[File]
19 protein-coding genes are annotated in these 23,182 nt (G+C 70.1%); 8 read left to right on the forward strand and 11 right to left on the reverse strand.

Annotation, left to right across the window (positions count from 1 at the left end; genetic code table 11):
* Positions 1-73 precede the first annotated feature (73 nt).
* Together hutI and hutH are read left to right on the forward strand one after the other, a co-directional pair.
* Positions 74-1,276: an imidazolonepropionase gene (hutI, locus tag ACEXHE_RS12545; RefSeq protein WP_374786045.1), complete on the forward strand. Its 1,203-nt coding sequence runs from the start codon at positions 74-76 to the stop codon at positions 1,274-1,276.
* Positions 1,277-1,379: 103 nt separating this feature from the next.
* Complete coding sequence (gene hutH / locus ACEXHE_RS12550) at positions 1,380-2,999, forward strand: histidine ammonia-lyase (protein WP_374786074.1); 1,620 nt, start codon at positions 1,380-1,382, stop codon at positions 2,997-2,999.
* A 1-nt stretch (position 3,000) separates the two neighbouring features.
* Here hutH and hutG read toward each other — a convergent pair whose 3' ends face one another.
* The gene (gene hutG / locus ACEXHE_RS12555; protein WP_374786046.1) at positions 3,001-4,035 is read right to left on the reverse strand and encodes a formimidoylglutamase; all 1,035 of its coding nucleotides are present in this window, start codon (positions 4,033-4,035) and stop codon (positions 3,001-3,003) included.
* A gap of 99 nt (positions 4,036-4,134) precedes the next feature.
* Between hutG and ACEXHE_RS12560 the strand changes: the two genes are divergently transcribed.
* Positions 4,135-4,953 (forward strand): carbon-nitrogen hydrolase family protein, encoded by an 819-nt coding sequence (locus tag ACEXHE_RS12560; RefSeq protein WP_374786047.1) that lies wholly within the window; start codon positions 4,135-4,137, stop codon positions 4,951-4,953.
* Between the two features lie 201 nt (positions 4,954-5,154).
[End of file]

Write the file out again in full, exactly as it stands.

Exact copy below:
19 protein-coding genes are annotated in these 23,182 nt (G+C 70.1%); 8 read left to right on the forward strand and 11 right to left on the reverse strand.

Annotation, left to right across the window (positions count from 1 at the left end; genetic code table 11):
* Positions 1-73 precede the first annotated feature (73 nt).
* Together hutI and hutH are read left to right on the forward strand one after the other, a co-directional pair.
* Positions 74-1,276: an imidazolonepropionase gene (hutI, locus tag ACEXHE_RS12545; RefSeq protein WP_374786045.1), complete on the forward strand. Its 1,203-nt coding sequence runs from the start codon at positions 74-76 to the stop codon at positions 1,274-1,276.
* Positions 1,277-1,379: 103 nt separating this feature from the next.
* Complete coding sequence (gene hutH / locus ACEXHE_RS12550) at positions 1,380-2,999, forward strand: histidine ammonia-lyase (protein WP_374786074.1); 1,620 nt, start codon at positions 1,380-1,382, stop codon at positions 2,997-2,999.
* A 1-nt stretch (position 3,000) separates the two neighbouring features.
* Here hutH and hutG read toward each other — a convergent pair whose 3' ends face one another.
* The gene (gene hutG / locus ACEXHE_RS12555; protein WP_374786046.1) at positions 3,001-4,035 is read right to left on the reverse strand and encodes a formimidoylglutamase; all 1,035 of its coding nucleotides are present in this window, start codon (positions 4,033-4,035) and stop codon (positions 3,001-3,003) included.
* A gap of 99 nt (positions 4,036-4,134) precedes the next feature.
* Between hutG and ACEXHE_RS12560 the strand changes: the two genes are divergently transcribed.
* Positions 4,135-4,953 (forward strand): carbon-nitrogen hydrolase family protein, encoded by an 819-nt coding sequence (locus tag ACEXHE_RS12560; RefSeq protein WP_374786047.1) that lies wholly within the window; start codon positions 4,135-4,137, stop codon positions 4,951-4,953.
* Between the two features lie 201 nt (positions 4,954-5,154).